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Envoys from Babylon Welcomed


At that time King Merodach-baladan son of Baladan of Babylon sent envoys with letters and a present to Hezekiah, for he heard that he had been sick and had recovered. 2Hezekiah welcomed them; he showed them his treasure house, the silver, the gold, the spices, the precious oil, his whole armory, all that was found in his storehouses. There was nothing in his house or in all his realm that Hezekiah did not show them. 3Then the prophet Isaiah came to King Hezekiah and said to him, “What did these men say? From where did they come to you?” Hezekiah answered, “They have come to me from a far country, from Babylon.” 4He said, “What have they seen in your house?” Hezekiah answered, “They have seen all that is in my house; there is nothing in my storehouses that I did not show them.”

5 Then Isaiah said to Hezekiah, “Hear the word of the L ord of hosts: 6Days are coming when all that is in your house, and that which your ancestors have stored up until this day, shall be carried to Babylon; nothing shall be left, says the L ord. 7Some of your own sons who are born to you shall be taken away; they shall be eunuchs in the palace of the king of Babylon.” 8Then Hezekiah said to Isaiah, “The word of the L ord that you have spoken is good.” For he thought, “There will be peace and security in my days.”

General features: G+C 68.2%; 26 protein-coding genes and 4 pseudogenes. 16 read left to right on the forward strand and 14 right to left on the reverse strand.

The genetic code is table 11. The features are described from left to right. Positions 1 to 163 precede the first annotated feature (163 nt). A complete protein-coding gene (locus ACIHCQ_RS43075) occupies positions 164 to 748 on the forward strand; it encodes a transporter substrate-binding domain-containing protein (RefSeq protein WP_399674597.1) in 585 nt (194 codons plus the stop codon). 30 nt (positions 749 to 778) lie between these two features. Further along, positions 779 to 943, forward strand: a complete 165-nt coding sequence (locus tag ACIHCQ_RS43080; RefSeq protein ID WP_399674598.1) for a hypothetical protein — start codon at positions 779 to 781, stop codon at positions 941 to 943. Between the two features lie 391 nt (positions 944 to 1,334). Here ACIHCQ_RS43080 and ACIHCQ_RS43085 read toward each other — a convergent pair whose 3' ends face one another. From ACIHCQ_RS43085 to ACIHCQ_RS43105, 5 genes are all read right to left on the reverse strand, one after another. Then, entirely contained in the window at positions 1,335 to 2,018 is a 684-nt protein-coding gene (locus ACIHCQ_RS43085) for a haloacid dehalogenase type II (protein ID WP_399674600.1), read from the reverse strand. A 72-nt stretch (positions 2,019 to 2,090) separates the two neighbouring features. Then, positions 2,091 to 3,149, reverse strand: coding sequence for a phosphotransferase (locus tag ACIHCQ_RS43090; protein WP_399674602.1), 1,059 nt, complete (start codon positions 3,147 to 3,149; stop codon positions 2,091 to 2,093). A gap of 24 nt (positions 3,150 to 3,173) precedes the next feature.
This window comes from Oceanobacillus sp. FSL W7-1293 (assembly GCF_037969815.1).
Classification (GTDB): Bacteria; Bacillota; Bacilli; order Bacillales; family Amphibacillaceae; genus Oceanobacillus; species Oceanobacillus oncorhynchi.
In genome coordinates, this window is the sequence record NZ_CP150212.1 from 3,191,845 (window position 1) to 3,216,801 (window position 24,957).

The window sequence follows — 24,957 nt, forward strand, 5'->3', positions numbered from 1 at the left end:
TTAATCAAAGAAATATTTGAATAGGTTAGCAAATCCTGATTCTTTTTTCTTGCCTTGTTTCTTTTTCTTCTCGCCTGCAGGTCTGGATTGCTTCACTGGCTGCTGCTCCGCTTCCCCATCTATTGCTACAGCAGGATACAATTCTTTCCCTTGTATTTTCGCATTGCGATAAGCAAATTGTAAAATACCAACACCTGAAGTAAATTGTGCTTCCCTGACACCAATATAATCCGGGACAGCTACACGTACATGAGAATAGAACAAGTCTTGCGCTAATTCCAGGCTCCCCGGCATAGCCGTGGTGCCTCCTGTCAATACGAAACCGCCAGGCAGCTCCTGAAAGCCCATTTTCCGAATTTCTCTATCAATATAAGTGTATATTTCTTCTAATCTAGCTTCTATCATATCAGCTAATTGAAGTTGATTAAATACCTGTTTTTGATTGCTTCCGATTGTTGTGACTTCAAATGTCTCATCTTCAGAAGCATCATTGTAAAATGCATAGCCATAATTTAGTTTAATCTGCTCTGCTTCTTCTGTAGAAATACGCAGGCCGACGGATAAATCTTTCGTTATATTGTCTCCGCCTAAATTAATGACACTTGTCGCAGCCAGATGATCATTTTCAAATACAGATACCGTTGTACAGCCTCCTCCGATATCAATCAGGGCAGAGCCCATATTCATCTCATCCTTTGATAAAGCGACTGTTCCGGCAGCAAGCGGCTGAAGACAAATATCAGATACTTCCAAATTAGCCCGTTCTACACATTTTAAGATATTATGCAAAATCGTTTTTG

4. Then he said. Isaiah proceeds in his indirect admonition, to see if Hezekiah shall be moved by it and displeased with himself. But still he does not succeed, though it can hardly be believed that the king was so stupid as not to feel the punctures of the spur; for he knew that the Prophet had not come, as persons addicted to curiosity are wont to do, for the purpose of hunting out news; and he knew also that the Prophet had not come to jest with him, but to state something of importance. However that may be, we ought to put a favorable construction on his mild reply; for he does not break out against the Prophet, but modestly confesses the state of the fact, though he does not yet acknowledge that he has sinned, or at least is not brought to repentance; for he does not judge of his sin from that concealed disposition. Ambition deludes men so much, that by its sweetness it not only intoxicates but drives them mad, so that, even when they have been admonished, they do not immediately repent. When, therefore, we see the godly Hezekiah struck with such stupidity as not to perceive that he is reproved, or at least not to be stung by it so as to know himself, we ought carefully to guard against so dangerous a disease.

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